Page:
Dealing with Slow Tests 102

Managing Shared Fixtures 103

Accessing Shared Fixtures 103

Triggering Shared Fixture Construction 104

What's Next? 106

Chapter 10 Result Verification 107

About This Chapter 107

Making Tests Self-Checking 107

Verify State or Behavior? 108

State Verification 109

Using Built-in Assertions 110

Delta Assertions 111

External Result Verification 111

Verifying Behavior 112

Procedural Behavior Verification 113

Expected Behavior Specification 113

Reducing Test Code Duplication 114

Expected Objects 115

Custom Assertions 116

Outcome-Describing Verification Method 117

Parameterized and Data-Driven Tests 118

Avoiding Conditional Test Logic 119

Eliminating "if" Statements 120

Eliminating Loops 121

Other Techniques 121

Working Backward, Outside-In 121

Using Test-Driven Development to

Write Test Utility Methods 122

Where to Put Reusable Verification Logic? 122

What's Next? 123

Chapter 11 Using Test Doubles 125

About This Chapter 125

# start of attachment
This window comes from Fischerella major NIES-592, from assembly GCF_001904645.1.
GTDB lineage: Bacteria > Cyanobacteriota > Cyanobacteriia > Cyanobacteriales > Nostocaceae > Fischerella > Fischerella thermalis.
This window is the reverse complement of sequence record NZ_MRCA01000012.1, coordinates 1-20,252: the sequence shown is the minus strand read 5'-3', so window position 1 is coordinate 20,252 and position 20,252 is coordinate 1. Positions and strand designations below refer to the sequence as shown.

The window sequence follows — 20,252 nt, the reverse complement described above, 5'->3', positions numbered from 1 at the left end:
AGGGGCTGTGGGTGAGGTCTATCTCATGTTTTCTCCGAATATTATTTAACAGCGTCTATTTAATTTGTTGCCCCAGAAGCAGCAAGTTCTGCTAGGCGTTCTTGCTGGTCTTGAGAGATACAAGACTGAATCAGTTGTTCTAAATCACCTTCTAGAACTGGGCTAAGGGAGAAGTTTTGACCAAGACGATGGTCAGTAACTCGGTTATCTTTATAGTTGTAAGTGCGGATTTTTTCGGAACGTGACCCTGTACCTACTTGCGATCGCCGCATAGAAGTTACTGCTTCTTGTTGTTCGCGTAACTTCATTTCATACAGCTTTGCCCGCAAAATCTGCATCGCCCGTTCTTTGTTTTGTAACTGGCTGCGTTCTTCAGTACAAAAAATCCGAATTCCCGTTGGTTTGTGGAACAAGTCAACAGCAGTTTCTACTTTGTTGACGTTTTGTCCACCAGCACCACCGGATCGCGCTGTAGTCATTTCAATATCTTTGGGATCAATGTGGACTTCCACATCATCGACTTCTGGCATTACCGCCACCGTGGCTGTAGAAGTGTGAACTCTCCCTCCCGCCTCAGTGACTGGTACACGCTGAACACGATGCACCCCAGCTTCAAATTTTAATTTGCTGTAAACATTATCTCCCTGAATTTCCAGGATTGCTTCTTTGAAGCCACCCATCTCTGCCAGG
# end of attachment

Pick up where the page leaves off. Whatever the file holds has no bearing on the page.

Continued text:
What Are Indirect Inputs and Outputs? 125

Why Do We Care about Indirect Inputs? 126

Why Do We Care about Indirect Outputs? 126

How Do We Control Indirect Inputs? 128

How Do We Verify Indirect Outputs? 130

Testing with Doubles 133

Types of Test Doubles 133

Providing the Test Double 140

Configuring the Test Double 141

Installing the Test Double 143

Other Uses of Test Doubles 148

Endoscopic Testing 149

Need-Driven Development 149

Speeding Up Fixture Setup 149

Speeding Up Test Execution 150

Other Considerations 150

What's Next? 151

Chapter 12 Organizing Our Tests 153

About This Chapter 153

Basic xUnit Mechanisms 153

Right-Sizing Test Methods 154

Test Methods and Testcase Classes 155

Testcase Class per Class 155

Testcase Class per Feature 156

Testcase Class per Fixture 156

Choosing a Test Method Organization Strategy 158

Test Naming Conventions 158

Organizing Test Suites 160

Running Groups of Tests 160

Running a Single Test 161

Test Code Reuse 162

Test Utility Method Locations 163

TestCase Inheritance and Reuse 163

Test File Organization 164

Built-in Self-Test 164

Test Packages 164

Test Dependencies 165

What's Next? 165

Chapter 13 Testing with Databases 167

About This Chapter 167

Testing with Databases 167

Why Test with Databases? 168